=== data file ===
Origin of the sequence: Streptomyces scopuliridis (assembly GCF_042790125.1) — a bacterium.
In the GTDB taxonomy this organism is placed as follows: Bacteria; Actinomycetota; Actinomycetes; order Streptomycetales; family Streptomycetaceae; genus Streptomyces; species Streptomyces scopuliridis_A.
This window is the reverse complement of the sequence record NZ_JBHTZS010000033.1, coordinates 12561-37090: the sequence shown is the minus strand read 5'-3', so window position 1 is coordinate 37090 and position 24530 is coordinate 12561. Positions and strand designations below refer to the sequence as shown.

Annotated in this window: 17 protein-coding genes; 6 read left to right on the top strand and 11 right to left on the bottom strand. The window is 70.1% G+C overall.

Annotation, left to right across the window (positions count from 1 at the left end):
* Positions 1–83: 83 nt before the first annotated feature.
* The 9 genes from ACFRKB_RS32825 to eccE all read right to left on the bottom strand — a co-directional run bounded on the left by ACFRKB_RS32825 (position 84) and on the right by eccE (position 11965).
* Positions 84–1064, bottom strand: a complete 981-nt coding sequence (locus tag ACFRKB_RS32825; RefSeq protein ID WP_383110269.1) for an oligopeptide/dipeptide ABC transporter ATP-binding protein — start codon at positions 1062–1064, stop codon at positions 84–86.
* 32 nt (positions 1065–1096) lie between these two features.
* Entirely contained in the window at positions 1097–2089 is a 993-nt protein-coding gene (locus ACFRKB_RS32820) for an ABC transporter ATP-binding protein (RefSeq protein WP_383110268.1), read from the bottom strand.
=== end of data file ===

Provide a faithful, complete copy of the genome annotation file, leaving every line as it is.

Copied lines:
Origin of the sequence: Streptomyces scopuliridis (assembly GCF_042790125.1) — a bacterium.
In the GTDB taxonomy this organism is placed as follows: Bacteria; Actinomycetota; Actinomycetes; order Streptomycetales; family Streptomycetaceae; genus Streptomyces; species Streptomyces scopuliridis_A.
This window is the reverse complement of the sequence record NZ_JBHTZS010000033.1, coordinates 12561-37090: the sequence shown is the minus strand read 5'-3', so window position 1 is coordinate 37090 and position 24530 is coordinate 12561. Positions and strand designations below refer to the sequence as shown.

Annotated in this window: 17 protein-coding genes; 6 read left to right on the top strand and 11 right to left on the bottom strand. The window is 70.1% G+C overall.

Annotation, left to right across the window (positions count from 1 at the left end):
* Positions 1–83: 83 nt before the first annotated feature.
* The 9 genes from ACFRKB_RS32825 to eccE all read right to left on the bottom strand — a co-directional run bounded on the left by ACFRKB_RS32825 (position 84) and on the right by eccE (position 11965).
* Positions 84–1064, bottom strand: a complete 981-nt coding sequence (locus tag ACFRKB_RS32825; RefSeq protein ID WP_383110269.1) for an oligopeptide/dipeptide ABC transporter ATP-binding protein — start codon at positions 1062–1064, stop codon at positions 84–86.
* 32 nt (positions 1065–1096) lie between these two features.
* Entirely contained in the window at positions 1097–2089 is a 993-nt protein-coding gene (locus ACFRKB_RS32820) for an ABC transporter ATP-binding protein (RefSeq protein WP_383110268.1), read from the bottom strand.